IRA gift ensures professor's good work lives on
Daniel Reynolds visits with students
Daniel Reynolds was known by many as an expert in ethics, a brilliant lawyer, scholar and exceptional teacher. He was also known for his wit, humor, breadth of knowledge, and for his love of the legal profession.
Generations of law students at Northern Illinois University knew Daniel Reynolds as their beloved teacher, a man instrumental in their development as scholars, practitioners, and global citizens.
Professor Reynolds committed 35 years of his career to NIU students. He ensured his legacy of supporting them will continue through an unrestricted estate gift to the College of Law.
This gift will provide funding for the college’s highest priorities, recruitment scholarships, a cause that would resonate with the lifelong educator and student advocate.
“In many ways, Dan was the heart and soul of our school,” says Mark Cordes, Interim Dean of the NIU College of Law. “Dan was not only a great teacher, but also a respected mentor to hundreds of students and alumni.”
“He enjoyed his work and made the burdens of law school light,” said Peter Murphy, ’89 J.D., of Palos Heights who currently practices municipal law as an outside counsel and consultant. “He was one of my favorite professors.”
Reynolds’ students remember him as “always approachable” and enjoyed his “razor-sharp intellect” and “relaxed and humorous style.” These qualities led them to vote Reynolds “Professor of the Year” an unprecedented six times.
Raising the Bar for NIU students
Reynolds joined the College of Law faculty in 1982 and stayed until his retirement in November 2015. He taught a variety of subjects including contracts, professional responsibility, corporations, and legal history. He also served a stint as interim dean in the 1990s.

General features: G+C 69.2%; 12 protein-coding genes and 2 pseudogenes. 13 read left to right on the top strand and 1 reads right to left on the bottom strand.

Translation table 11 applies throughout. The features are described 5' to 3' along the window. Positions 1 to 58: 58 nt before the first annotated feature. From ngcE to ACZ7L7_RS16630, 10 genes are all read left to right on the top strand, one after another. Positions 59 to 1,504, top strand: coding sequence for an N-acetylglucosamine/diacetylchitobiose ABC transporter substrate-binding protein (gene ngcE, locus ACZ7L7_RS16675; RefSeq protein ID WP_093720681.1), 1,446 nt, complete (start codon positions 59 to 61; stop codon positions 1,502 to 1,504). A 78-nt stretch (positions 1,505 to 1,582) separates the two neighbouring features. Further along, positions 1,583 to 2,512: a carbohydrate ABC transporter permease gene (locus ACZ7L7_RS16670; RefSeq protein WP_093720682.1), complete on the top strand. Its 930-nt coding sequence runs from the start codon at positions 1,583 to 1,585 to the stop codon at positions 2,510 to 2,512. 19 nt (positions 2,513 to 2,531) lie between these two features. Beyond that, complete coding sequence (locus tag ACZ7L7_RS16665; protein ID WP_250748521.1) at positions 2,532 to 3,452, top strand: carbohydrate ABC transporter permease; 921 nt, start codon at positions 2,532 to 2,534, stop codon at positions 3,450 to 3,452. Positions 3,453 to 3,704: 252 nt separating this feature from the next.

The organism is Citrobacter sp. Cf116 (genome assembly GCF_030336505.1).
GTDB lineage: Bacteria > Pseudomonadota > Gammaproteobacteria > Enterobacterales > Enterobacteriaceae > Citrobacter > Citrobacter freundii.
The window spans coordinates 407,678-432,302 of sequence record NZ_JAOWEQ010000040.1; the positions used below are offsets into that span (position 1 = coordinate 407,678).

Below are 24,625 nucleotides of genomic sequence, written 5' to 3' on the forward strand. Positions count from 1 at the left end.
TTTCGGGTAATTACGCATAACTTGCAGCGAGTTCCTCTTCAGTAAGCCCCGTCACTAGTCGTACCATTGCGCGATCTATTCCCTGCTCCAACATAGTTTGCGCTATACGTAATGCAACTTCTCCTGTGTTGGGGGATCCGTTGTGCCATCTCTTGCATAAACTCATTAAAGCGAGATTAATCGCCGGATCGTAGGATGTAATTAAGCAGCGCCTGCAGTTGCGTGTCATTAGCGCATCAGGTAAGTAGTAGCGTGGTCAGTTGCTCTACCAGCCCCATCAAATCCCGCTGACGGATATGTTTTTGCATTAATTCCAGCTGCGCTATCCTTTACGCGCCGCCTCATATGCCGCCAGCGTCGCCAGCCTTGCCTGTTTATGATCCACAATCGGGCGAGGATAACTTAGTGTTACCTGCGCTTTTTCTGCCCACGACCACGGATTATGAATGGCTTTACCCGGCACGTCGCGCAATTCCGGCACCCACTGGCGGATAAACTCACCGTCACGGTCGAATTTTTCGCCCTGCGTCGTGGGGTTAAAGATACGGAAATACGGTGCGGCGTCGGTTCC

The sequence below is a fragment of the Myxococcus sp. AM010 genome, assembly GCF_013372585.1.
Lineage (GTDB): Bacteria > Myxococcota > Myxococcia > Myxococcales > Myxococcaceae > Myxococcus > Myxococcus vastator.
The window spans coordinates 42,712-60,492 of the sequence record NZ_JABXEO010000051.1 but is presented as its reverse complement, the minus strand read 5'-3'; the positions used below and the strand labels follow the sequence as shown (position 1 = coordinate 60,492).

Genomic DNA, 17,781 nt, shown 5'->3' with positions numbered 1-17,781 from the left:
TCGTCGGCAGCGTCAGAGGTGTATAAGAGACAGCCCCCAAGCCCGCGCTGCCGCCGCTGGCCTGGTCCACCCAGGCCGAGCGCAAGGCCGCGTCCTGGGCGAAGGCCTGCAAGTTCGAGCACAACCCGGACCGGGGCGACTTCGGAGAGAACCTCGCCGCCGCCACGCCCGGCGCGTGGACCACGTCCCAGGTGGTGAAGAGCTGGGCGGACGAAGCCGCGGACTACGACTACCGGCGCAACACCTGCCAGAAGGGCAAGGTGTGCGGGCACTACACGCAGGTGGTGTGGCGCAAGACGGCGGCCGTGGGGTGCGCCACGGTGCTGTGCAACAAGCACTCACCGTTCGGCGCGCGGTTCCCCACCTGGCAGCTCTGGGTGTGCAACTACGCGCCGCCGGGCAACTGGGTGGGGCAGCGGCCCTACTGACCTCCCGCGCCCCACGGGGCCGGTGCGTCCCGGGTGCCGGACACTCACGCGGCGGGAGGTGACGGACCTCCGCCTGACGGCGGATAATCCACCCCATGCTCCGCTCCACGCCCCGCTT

As an expert in the area of legal ethics, Reynolds was the assistant reporter to the American Bar Association’s “Kutak Commission,” which drafted the new code of ethics for American lawyers: The Model Rules of Professional Conduct.
In addition, he, along with Professor Emeritus David Gaebler, led the school's successful study abroad program in Agen, France for almost 20 years.
Recent graduate Sandy Gallant-Jones, ’17 J.D., of Peoria who took part in Professor Reynolds’ last study abroad class in 2016 said, “His love for Agen, French culture, and most of all the study of law inspired so many students. Professor Reynolds’ legacy in law, justice, and ethics will continue for years to come through his students, colleagues, and friends.”
“His impact on the lives of NIU graduates cannot be overstated, nor can his contribution to the college,” adds Cordes.
Many members of Reynolds’ extended family left heartfelt messages on his obituary page, including Bill Peters, ’90 J.D., a former student who now works in New York: “You’ve cast your pebbles into the pond… the ripples go on and on,” he says.
Scholarships awarded in Dan’s name will make sure the ripples of his good work will continue to emanate, amplified by the good work of generations of students whose lives he helped shape.
A scholarship fund has been created in Dan’s name at the College of Law. If you would like to contribute, please contact Judy M. Schneider at the NIU Foundation, 815-753-1389.
Reynolds was known for sharing life-changing advice. Students came to know them as “Reynolds-isms.” Here are a few:
“Question where you are now, where you are going to be in five years. Question why that old kook Reynolds is still teaching at the law school. Question, question, question, and maybe someday you will find some answers. I hope so. Any questions?”
“You don't have to pick a life off the shelf. You can assemble one out of all of the segments of this world that give you meaning. And if other people don't like the unconventional life you have made, $@&*! ’em.”
“I’m not very good at giving advice, I am worse at following it. But if I had to give advice, I’d suppose I’d go back to Horace’s carpe diem—seize the day—because you all have an incredible resource, and I’m kind of envious of this, which is time. But it is a depleting resource. And believe me. Trust me. You’re going to be shocked and awed someday at how fast the past 40 years went. So, I hope you just grab every day of every year and just love it to death… And don't smoke.”
Law student’s 6-year-old child: “I don’t want to be in law school.”
Professor Reynolds: “I have a secret—I don’t either. I want to be a fireman.”